Opera Software is making another acquisition to build out its mobile advertising business: It has either purchased or is close to purchasing mobile video advertising startup AdColony, according to sources with knowledge of the companies.
We’ve contacted both companies asking for comment. Opera spokespeople in the U.S. and Europe have told us that the company will not comment on market rumors, and AdColony has not responded to requests for comment.
One source said that they’d last heard the negotiations were nearly complete. The other said the deal had closed at a price in the low hundreds of millions (up to $275 million). Now, we don’t want to downplay the difference between a deal that’s done and almost done, but for what it’s worth, the “not quite done” source did acknowledge that their information might be a little out-of-date, and that a completed deal would be consistent with the timing that they’d be hearing about.
From what we understand, AdColony employees were told about the acquisition over the weekend.
Norway-based Opera is known for its web browser software for mobile handsets, PCs, and TVs, with its search results and content recommendations based around visual, tile-style interfaces. On mobile devices, one of Opera’s main selling points is its compression algorithms that the company promises give faster download speeds that use up less data, and therefore cost less to use.
But, as with other companies that make web browsers, Opera has developed other lines of business to help monetize that software. Those efforts include an app storefront and a mobile advertising network.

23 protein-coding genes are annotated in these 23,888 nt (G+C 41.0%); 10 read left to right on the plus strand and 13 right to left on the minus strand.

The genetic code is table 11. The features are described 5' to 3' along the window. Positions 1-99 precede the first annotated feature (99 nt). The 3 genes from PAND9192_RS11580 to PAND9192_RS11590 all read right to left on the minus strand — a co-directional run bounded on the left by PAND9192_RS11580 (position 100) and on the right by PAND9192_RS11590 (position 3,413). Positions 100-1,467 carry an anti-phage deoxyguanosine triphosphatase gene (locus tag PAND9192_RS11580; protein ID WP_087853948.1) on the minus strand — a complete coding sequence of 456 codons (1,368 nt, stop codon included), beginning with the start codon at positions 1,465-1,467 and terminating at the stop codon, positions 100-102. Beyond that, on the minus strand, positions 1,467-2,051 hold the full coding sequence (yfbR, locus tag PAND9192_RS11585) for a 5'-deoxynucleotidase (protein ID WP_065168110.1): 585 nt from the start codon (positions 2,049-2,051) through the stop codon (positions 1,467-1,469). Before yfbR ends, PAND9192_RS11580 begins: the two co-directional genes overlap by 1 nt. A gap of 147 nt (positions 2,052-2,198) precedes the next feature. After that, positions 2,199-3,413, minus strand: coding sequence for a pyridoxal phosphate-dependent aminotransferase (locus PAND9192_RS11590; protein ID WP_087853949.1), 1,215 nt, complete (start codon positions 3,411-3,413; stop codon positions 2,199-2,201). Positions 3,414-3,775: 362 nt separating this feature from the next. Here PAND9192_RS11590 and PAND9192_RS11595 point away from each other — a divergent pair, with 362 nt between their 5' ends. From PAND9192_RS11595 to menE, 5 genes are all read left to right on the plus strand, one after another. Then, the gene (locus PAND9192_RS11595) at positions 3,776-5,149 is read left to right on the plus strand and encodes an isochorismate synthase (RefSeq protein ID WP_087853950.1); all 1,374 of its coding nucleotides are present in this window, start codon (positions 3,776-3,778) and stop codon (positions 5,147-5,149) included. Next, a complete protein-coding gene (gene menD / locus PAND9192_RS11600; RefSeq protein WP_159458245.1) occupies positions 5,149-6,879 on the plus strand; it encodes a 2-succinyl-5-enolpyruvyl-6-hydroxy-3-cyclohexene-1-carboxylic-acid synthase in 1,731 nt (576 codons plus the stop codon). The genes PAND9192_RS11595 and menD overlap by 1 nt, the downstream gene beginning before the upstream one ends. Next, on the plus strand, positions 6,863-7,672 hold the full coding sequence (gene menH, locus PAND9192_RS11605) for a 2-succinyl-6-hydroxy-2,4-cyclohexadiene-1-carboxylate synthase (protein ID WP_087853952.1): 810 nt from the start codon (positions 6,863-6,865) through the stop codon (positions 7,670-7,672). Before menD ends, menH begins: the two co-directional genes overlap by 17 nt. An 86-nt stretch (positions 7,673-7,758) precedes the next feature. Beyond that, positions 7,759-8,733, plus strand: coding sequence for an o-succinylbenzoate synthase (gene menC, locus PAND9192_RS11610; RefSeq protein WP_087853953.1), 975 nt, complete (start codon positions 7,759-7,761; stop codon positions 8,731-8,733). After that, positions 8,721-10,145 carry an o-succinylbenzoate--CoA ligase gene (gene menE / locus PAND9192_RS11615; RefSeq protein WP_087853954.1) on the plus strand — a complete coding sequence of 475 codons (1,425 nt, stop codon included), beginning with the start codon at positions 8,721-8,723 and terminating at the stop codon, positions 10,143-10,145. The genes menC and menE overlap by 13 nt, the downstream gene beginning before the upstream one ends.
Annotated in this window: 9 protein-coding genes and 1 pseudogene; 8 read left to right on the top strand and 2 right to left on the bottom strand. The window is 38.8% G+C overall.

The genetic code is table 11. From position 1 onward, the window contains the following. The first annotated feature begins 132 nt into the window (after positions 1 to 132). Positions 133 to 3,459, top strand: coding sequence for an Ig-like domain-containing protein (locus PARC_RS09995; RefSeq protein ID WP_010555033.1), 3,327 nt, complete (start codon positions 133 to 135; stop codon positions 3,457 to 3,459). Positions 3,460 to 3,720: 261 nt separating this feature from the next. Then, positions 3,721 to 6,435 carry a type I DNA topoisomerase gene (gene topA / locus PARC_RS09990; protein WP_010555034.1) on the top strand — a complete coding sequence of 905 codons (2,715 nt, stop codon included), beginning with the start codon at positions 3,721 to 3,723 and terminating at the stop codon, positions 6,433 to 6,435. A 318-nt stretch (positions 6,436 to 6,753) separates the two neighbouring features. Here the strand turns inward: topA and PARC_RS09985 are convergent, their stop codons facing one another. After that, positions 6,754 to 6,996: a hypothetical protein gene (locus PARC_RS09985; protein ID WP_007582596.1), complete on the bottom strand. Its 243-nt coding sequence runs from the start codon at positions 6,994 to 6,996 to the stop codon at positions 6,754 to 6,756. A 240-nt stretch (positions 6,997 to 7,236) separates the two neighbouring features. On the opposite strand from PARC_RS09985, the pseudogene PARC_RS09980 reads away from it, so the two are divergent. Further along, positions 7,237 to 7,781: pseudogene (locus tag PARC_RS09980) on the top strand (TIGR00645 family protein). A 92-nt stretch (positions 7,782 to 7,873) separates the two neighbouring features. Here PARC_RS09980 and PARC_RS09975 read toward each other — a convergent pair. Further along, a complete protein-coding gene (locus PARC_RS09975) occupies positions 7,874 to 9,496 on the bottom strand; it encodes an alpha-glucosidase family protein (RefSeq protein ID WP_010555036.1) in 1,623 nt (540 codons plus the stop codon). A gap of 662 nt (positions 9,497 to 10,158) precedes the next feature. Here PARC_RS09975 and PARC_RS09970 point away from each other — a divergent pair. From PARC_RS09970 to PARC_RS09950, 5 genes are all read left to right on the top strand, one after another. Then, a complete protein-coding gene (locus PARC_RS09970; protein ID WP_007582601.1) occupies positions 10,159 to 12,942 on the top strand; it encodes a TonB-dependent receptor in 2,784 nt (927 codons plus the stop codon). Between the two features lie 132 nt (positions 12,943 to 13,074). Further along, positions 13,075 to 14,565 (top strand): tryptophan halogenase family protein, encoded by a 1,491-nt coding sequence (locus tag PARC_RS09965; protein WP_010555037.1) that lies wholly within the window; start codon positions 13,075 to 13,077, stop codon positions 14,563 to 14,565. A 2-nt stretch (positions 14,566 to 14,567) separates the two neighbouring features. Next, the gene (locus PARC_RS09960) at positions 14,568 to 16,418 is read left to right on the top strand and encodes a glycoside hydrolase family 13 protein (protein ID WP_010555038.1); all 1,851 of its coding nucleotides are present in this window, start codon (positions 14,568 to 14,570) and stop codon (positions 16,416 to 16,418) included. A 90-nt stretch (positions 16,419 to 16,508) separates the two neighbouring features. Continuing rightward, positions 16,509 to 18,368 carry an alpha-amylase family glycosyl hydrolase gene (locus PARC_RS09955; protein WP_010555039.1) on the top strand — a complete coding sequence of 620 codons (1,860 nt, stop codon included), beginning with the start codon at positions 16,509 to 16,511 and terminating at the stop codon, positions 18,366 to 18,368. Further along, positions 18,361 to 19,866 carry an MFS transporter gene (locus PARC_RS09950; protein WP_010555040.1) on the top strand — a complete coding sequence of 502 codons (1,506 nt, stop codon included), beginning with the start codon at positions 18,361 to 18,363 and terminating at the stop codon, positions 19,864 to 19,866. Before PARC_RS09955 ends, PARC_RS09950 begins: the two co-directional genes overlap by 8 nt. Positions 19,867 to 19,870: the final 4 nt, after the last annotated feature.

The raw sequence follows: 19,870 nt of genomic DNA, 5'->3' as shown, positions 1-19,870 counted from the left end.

The latter business, which operates under the Opera Mediaworks brand, also includes AdMarvel, which Opera acquired in 2010, and other, more recent additions like apprupt, a German startup focused on rich media advertising. In all, prior to AdColony, Opera has made eight acquisitions in the past four years, with several of those to further its advertising business.
It looks like AdColony could be used in Opera’s effort to expand that network even further into video ads. The startup, which launched in 2011 and was backed by Insight Venture Partners (amount undisclosed), emphasizes performance — Anthony says every time he meets with the executives, they come up with a new way to show off the speedy loading time of their video ads.
That’s an area that Opera, with the compression technology that it uses in its browsers to reduce pageload and dataload, could potentially boost further. And given Opera’s interests in connected TVs, you can see where a video-focused play makes a lot of sense.
Video ads, like other dynamic ad units, command higher rates and provide another format for Opera to sell to clients. In January, AdColony said that it reached a run rate of $100 million in gross revenue.
But the company could also see a negative impact up ahead on its ads delivered over iOS devices, in light of some recent changes that Apple is making around ads in apps — as Sarah reported, it has started to reject apps that offer rewards for video views and social shares.
You can see an example of how an AdColony ad within an app works here: